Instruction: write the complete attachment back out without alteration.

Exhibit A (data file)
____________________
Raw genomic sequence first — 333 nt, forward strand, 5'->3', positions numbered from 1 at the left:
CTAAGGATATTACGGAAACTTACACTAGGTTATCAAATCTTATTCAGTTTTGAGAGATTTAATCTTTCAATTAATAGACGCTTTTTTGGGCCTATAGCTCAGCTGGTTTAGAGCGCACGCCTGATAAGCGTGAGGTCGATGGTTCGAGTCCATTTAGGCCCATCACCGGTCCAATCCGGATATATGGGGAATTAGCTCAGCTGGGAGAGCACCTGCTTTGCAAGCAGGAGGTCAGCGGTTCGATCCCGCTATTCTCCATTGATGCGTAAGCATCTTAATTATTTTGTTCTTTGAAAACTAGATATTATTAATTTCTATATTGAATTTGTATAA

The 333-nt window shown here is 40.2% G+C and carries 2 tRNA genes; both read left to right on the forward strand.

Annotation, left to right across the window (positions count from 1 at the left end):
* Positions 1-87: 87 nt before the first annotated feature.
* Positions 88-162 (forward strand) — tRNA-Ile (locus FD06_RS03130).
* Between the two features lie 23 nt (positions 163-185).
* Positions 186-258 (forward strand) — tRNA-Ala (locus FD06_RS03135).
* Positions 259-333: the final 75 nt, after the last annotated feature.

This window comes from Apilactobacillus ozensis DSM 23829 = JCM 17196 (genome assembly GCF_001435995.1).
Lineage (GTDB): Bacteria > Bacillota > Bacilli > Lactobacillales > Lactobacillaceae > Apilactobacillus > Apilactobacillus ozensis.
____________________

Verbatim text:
Raw genomic sequence first — 333 nt, forward strand, 5'->3', positions numbered from 1 at the left:
CTAAGGATATTACGGAAACTTACACTAGGTTATCAAATCTTATTCAGTTTTGAGAGATTTAATCTTTCAATTAATAGACGCTTTTTTGGGCCTATAGCTCAGCTGGTTTAGAGCGCACGCCTGATAAGCGTGAGGTCGATGGTTCGAGTCCATTTAGGCCCATCACCGGTCCAATCCGGATATATGGGGAATTAGCTCAGCTGGGAGAGCACCTGCTTTGCAAGCAGGAGGTCAGCGGTTCGATCCCGCTATTCTCCATTGATGCGTAAGCATCTTAATTATTTTGTTCTTTGAAAACTAGATATTATTAATTTCTATATTGAATTTGTATAA

The 333-nt window shown here is 40.2% G+C and carries 2 tRNA genes; both read left to right on the forward strand.

Annotation, left to right across the window (positions count from 1 at the left end):
* Positions 1-87: 87 nt before the first annotated feature.
* Positions 88-162 (forward strand) — tRNA-Ile (locus FD06_RS03130).
* Between the two features lie 23 nt (positions 163-185).
* Positions 186-258 (forward strand) — tRNA-Ala (locus FD06_RS03135).
* Positions 259-333: the final 75 nt, after the last annotated feature.

This window comes from Apilactobacillus ozensis DSM 23829 = JCM 17196 (genome assembly GCF_001435995.1).
Lineage (GTDB): Bacteria > Bacillota > Bacilli > Lactobacillales > Lactobacillaceae > Apilactobacillus > Apilactobacillus ozensis.